Today we have a new group of big companies, and it remains to be seen if institutional inertia will set in again. You must be reasonably decentralized to avoid these problems. That's a key reason why I like Supervalu's decentralization. The more decentralized you are, the lower the likelihood of stagnation. For many regionals to compete effectively longer term, they need the big guys to drop the ball, and I just don't think that is going to happen.
ADLER: I second everything John just said. I understand there is already attractive growth coming from very small local companies - chains of five or seven or 10 stores that are innovative in their offerings and that can be much closer to their customers. They're still conventional operators and they're not necessarily running very unusual formats, but they really know what their customers want, and real estate developers are much more open to doing deals with them, whereas in the past they might have been uncomfortable about that.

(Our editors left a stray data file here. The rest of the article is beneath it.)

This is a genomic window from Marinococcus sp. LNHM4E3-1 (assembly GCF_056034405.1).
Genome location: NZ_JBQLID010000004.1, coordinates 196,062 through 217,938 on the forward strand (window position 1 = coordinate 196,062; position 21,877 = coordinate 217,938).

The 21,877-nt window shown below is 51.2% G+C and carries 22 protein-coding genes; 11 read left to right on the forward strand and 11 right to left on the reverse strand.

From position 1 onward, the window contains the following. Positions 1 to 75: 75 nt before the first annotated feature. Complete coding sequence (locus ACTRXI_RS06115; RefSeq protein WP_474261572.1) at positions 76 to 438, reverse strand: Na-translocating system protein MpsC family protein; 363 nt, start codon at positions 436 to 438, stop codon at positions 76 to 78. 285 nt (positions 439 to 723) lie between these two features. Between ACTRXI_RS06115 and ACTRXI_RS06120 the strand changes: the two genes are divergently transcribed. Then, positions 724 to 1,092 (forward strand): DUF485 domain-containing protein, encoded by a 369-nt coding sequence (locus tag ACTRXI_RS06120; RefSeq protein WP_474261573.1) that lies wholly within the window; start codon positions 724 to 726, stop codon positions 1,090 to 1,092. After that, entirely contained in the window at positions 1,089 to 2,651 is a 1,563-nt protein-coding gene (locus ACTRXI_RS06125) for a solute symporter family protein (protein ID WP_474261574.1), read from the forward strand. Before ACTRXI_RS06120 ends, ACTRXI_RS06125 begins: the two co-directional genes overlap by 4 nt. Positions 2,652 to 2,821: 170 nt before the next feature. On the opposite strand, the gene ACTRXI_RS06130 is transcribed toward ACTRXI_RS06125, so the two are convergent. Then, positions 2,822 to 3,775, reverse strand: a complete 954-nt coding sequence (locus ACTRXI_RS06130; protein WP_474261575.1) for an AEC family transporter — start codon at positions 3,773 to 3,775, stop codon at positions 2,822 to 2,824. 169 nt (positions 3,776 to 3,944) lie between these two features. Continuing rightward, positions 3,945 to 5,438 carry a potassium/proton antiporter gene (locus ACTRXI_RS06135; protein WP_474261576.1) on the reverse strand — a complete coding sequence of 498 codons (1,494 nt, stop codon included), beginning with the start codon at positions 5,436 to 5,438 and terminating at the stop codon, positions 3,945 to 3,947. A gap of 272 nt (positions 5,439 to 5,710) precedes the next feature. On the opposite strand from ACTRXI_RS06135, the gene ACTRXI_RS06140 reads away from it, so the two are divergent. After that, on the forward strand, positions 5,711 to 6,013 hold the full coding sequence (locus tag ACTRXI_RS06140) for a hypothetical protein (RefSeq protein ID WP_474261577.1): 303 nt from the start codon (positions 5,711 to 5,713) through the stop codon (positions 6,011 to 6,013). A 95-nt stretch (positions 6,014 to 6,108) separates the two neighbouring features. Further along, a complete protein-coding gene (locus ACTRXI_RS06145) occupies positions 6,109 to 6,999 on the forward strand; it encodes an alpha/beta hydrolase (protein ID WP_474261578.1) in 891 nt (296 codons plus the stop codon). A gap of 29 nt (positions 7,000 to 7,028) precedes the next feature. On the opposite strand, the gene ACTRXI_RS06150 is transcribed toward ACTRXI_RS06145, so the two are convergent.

Now I have a question about Wegmans. Why isn't it growing faster?
HEINBOCKEL: The company has a tremendous quality orientation and wants to avoid opening a bad store, which it's never done. When you think about the complexity of running the kind of store Wegmans does - in terms of sheer size and number of perishables departments - people development is hugely important. It could probably grow faster, but the risk of mis-executing would increase.
As a private company, Wegmans has the ability to grow at any speed it wants, and that's probably a good thing. Because of that, I don't think it's opened a store in the past five or six years that has not succeeded right off the bat.